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Film still outside Pavilion
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Thanks to Local History Unit, Weymouth Museum and Weymouth and Dorset Local History Forums for this information.

cover of an old programme

Weymouth Pavilion 1908-1960

Almost one hundred years ago the Pavilion, as is happening now, was a subject much exercising the minds of Weymouth and Melcombe Regis Borough Councillors. It would be more accurate to say that 'a' pavilion was being discussed. Technically a pavilion was a light ornamental building or pleasure house and Weymouth did not have one. By 1900 Weymouth was increasingly popular as a seaside resort for ordinary families, who naturally wanted entertainment. But there was nowhere in the town they could go and be entertained and be sheltered from bad weather. Many people felt that if Weymouth was to be a first-class resort, such a building was urgently required. By 1906 a sufficient head of steam had built up for the decision to be taken.

Plan of the southern end of the Esplanade

The site chosen for this new pavilion was at the southern end of the Esplanade next to what was then known as the Pile Pier. There were objections of course. As one would expect the Ratepayers Association disliked the spending of any public money. More interestingly, perhaps, one councillor thought the location was pretty bad. It was too far from the railway station and in a much too exposed position in bad weather for those who had to walk to it.

plan of Pavilion site in 1864
Plan of Pavilion site in 1864

plan of Pavilion site in 1929
Plan of Pavilion site in 1929

plan of Pavilion site in 1937
Plan of Pavilion site in 1937

The land where the pavilion and ferry terminal stand has now been reclaimed from the sea several times. Though there seems to have been some kind of jetty situated here for a long time. Until the 18th century Melcombe Quay only went as far as the George Inn. It was then extended and Pultney Buildings and Devonshire Buildings were built. The first ferry was the Steam Packet service operating to the Channel Islands, begun in 1794, so I would imagine the Ferry Terminal came into being sometime later.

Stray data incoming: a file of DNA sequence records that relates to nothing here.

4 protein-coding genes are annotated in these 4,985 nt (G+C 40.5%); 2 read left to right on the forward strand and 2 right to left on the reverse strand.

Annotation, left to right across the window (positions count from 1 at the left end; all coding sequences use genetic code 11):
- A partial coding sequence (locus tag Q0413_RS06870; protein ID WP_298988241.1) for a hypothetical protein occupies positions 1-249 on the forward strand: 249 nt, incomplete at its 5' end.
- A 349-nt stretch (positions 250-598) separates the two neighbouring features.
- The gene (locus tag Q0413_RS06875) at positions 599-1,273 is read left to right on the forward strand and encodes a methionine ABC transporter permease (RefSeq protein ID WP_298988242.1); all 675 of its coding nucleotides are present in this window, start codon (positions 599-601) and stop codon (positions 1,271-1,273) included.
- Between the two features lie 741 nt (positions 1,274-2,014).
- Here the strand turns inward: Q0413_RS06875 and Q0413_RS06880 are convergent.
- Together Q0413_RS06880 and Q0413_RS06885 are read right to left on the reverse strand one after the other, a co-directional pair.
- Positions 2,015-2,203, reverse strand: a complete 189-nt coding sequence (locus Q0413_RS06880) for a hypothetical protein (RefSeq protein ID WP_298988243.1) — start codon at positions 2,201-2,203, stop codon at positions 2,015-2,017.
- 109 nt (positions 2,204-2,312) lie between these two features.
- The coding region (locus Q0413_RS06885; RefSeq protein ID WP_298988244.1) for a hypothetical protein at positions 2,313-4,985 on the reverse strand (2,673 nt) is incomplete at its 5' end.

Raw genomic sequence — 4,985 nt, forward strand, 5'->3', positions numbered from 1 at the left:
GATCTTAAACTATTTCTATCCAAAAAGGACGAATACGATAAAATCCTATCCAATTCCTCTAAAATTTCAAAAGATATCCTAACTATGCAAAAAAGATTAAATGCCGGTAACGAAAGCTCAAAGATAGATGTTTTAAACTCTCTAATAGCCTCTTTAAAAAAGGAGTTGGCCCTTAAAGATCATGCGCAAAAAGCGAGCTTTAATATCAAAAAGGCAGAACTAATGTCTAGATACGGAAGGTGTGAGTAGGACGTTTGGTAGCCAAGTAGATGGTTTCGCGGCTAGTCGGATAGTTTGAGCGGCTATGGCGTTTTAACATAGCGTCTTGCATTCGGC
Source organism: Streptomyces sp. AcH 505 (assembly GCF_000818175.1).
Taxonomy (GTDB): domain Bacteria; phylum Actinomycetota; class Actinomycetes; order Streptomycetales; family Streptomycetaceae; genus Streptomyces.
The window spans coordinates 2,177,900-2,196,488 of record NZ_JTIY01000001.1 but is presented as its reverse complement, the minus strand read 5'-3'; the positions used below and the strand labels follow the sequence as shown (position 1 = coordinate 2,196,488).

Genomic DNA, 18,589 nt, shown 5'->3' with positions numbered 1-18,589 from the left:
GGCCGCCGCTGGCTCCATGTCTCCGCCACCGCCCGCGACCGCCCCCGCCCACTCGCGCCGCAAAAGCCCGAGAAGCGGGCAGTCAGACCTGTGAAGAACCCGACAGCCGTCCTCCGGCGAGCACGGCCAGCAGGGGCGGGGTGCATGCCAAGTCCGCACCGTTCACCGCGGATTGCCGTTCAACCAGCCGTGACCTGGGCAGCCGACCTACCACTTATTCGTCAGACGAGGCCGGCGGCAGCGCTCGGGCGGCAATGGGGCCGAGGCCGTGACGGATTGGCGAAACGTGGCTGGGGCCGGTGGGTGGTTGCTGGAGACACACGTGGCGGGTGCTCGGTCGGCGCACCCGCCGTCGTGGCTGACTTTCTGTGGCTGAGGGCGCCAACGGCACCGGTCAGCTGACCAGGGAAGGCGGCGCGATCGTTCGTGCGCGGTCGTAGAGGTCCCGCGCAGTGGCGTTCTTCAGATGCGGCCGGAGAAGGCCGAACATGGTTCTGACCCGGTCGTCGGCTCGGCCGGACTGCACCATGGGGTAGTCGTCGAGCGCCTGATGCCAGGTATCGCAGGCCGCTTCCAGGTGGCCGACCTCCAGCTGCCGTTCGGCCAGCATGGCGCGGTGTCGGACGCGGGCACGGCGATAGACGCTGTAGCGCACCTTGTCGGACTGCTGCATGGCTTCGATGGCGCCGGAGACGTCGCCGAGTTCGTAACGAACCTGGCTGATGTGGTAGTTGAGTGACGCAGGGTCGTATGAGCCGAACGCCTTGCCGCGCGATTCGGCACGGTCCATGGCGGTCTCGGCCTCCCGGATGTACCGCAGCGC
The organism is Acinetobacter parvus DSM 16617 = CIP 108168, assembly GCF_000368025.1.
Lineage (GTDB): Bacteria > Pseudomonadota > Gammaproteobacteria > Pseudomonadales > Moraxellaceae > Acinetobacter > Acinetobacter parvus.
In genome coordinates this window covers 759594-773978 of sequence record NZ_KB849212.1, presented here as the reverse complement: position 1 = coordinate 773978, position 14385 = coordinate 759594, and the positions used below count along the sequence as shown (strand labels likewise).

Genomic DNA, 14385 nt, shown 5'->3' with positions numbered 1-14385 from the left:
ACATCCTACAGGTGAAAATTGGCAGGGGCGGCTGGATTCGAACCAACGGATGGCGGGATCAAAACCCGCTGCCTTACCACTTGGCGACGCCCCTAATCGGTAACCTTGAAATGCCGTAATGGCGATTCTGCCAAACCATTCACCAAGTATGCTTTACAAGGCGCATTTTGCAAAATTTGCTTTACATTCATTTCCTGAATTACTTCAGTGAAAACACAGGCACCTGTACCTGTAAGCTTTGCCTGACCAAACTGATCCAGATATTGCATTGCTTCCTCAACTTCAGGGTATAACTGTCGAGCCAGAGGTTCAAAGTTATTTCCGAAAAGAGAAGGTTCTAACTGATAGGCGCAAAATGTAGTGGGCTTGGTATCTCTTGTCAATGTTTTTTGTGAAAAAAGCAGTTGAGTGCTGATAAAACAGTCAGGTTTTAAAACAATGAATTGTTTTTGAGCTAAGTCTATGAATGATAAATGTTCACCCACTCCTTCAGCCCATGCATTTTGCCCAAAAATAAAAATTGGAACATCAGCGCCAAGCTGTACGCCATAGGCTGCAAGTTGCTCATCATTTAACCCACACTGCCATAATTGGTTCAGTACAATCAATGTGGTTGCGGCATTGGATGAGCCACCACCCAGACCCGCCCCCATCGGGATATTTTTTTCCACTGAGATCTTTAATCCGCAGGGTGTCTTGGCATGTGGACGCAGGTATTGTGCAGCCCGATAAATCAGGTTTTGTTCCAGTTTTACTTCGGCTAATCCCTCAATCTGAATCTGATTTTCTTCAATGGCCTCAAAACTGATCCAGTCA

Despite objections the plan for a new pavilion went ahead. Land was reclaimed from the foreshore and an architectural competition launched in 1907 to find a suitable design. The winning design from an anonymous hand was chosen in October 1907 and a sketch and lengthy description appeared in the 'Southern Times'. This design included an auditorium with stalls and gallery seating, an Oriental café and outside verandas. The frame was of steel with the main fabric of wood. Construction began in early 1908. The total cost, including land reclamation, was £14,150.

Weymouth Pavilion as it might have been. A rejected design of 1907
Weymouth Pavilion as it might have been. A rejected design of 1907

The grand opening of the Pavilion as it was to be called took place on 21 December 1908 in the presence of the Earl and Countess of Shaftesbury. A special train from London was even laid on to bring down metropolitan journalists. They knew all about publicity even then!

Two nights later the first performance took place, a Christmas pantomime, Mother Goose. The mainstay of the Pavilion in its early years was the Pavilion Orchestra under Mr John Howgill. They put on concerts in the theatre and performed in the Tea rooms. Pictures of the first Pavilion Theatre show it to be stuck out on a limb, jutting into the bay.

The outbreak of war in 1914 brought considerable changes to the Pavilion. The Town Council decided that it should not be running it and instead leased it to a Mr Ernest Wheeler. He was a member of a prominent business family in the town. His father Harry had in fact run the new Theatre Royal in St Nicholas Street. Ernest carried on leasing the building for the next 25 years.